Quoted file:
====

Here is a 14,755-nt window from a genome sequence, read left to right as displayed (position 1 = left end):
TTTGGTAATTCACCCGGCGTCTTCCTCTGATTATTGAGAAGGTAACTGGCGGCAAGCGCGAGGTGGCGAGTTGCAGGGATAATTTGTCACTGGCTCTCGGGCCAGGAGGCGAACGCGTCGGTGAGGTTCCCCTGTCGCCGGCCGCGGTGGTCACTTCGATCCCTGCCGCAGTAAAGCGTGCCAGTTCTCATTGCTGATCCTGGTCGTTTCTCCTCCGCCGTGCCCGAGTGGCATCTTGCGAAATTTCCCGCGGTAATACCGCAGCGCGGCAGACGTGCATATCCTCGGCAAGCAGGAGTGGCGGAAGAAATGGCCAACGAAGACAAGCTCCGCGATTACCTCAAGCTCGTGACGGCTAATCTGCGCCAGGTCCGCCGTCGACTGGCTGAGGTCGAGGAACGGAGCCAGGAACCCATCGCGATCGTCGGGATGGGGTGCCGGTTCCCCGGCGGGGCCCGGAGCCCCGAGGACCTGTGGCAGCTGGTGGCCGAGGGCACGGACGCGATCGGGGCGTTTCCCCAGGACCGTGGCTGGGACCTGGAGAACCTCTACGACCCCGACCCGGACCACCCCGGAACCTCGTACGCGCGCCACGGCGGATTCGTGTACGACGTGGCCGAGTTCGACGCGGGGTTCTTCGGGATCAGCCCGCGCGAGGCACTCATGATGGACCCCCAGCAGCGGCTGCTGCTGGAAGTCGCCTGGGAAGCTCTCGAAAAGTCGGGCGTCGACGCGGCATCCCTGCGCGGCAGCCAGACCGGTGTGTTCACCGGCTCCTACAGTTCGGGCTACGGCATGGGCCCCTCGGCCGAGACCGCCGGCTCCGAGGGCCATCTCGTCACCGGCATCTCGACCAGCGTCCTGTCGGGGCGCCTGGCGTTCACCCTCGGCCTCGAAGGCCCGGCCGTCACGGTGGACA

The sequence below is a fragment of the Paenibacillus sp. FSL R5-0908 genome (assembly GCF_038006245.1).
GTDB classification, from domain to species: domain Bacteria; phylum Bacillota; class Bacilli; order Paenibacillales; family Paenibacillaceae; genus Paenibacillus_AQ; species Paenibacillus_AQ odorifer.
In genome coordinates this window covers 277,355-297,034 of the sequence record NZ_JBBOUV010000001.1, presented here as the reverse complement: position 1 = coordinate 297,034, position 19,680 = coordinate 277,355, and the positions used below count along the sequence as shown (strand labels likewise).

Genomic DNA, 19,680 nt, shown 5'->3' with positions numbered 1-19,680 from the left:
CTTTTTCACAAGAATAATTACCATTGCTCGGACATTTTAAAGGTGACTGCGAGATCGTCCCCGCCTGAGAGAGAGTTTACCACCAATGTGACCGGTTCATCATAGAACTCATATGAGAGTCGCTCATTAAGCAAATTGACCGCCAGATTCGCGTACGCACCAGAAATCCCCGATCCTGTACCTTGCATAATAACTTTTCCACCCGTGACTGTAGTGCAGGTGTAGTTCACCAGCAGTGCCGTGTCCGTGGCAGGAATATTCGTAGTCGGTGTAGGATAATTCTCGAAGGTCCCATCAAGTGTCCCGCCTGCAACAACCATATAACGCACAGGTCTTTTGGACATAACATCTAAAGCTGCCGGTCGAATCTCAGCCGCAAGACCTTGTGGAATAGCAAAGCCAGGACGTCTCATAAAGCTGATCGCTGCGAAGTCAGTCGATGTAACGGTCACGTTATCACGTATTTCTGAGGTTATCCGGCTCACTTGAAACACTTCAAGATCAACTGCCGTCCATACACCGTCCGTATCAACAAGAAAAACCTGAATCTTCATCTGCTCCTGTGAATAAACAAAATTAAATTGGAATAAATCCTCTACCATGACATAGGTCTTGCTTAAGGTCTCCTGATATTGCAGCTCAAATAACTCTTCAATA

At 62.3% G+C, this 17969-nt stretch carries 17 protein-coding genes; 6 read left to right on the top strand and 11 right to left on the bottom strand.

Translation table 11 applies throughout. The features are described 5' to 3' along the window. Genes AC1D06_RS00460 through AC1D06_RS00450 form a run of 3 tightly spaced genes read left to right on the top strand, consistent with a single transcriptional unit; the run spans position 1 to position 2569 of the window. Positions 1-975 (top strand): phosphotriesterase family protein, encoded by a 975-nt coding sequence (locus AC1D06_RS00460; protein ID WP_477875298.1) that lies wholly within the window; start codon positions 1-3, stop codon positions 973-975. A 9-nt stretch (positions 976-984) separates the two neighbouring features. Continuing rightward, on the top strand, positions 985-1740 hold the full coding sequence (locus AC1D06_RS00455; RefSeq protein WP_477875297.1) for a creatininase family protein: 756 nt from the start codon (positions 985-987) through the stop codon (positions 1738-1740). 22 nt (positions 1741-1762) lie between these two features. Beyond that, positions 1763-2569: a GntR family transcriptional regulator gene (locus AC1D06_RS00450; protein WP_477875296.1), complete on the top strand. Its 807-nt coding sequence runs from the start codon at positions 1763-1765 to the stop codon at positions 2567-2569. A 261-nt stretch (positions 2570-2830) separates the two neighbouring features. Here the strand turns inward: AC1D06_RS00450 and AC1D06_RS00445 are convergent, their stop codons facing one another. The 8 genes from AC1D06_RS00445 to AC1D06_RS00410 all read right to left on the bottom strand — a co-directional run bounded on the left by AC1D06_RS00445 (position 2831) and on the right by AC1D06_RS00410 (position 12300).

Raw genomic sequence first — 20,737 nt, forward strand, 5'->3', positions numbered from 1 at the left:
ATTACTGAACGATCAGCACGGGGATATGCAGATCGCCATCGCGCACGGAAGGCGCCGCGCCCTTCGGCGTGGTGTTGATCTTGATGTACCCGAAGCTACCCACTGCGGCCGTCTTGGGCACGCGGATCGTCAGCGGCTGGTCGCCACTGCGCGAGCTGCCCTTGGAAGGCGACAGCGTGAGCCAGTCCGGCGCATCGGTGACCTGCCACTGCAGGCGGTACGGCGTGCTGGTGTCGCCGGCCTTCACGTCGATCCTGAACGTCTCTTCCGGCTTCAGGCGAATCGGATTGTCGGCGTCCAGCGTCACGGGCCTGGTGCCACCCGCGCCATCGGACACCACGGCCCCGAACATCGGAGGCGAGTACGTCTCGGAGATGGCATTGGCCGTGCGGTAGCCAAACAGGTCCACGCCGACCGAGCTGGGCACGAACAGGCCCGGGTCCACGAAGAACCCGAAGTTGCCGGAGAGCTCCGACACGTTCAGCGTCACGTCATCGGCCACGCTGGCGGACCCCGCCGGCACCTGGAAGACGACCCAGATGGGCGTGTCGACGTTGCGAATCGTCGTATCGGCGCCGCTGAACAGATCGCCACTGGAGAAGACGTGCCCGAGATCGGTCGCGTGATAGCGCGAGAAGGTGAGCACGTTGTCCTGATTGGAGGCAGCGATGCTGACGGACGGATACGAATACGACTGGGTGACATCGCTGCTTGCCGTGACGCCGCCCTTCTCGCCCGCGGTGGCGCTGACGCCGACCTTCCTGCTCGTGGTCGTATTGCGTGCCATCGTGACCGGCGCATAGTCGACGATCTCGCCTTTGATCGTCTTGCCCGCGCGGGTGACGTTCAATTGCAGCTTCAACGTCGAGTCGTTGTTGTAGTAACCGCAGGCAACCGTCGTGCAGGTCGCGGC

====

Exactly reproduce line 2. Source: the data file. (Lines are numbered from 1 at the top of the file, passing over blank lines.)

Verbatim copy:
TTTGGTAATTCACCCGGCGTCTTCCTCTGATTATTGAGAAGGTAACTGGCGGCAAGCGCGAGGTGGCGAGTTGCAGGGATAATTTGTCACTGGCTCTCGGGCCAGGAGGCGAACGCGTCGGTGAGGTTCCCCTGTCGCCGGCCGCGGTGGTCACTTCGATCCCTGCCGCAGTAAAGCGTGCCAGTTCTCATTGCTGATCCTGGTCGTTTCTCCTCCGCCGTGCCCGAGTGGCATCTTGCGAAATTTCCCGCGGTAATACCGCAGCGCGGCAGACGTGCATATCCTCGGCAAGCAGGAGTGGCGGAAGAAATGGCCAACGAAGACAAGCTCCGCGATTACCTCAAGCTCGTGACGGCTAATCTGCGCCAGGTCCGCCGTCGACTGGCTGAGGTCGAGGAACGGAGCCAGGAACCCATCGCGATCGTCGGGATGGGGTGCCGGTTCCCCGGCGGGGCCCGGAGCCCCGAGGACCTGTGGCAGCTGGTGGCCGAGGGCACGGACGCGATCGGGGCGTTTCCCCAGGACCGTGGCTGGGACCTGGAGAACCTCTACGACCCCGACCCGGACCACCCCGGAACCTCGTACGCGCGCCACGGCGGATTCGTGTACGACGTGGCCGAGTTCGACGCGGGGTTCTTCGGGATCAGCCCGCGCGAGGCACTCATGATGGACCCCCAGCAGCGGCTGCTGCTGGAAGTCGCCTGGGAAGCTCTCGAAAAGTCGGGCGTCGACGCGGCATCCCTGCGCGGCAGCCAGACCGGTGTGTTCACCGGCTCCTACAGTTCGGGCTACGGCATGGGCCCCTCGGCCGAGACCGCCGGCTCCGAGGGCCATCTCGTCACCGGCATCTCGACCAGCGTCCTGTCGGGGCGCCTGGCGTTCACCCTCGGCCTCGAAGGCCCGGCCGTCACGGTGGACA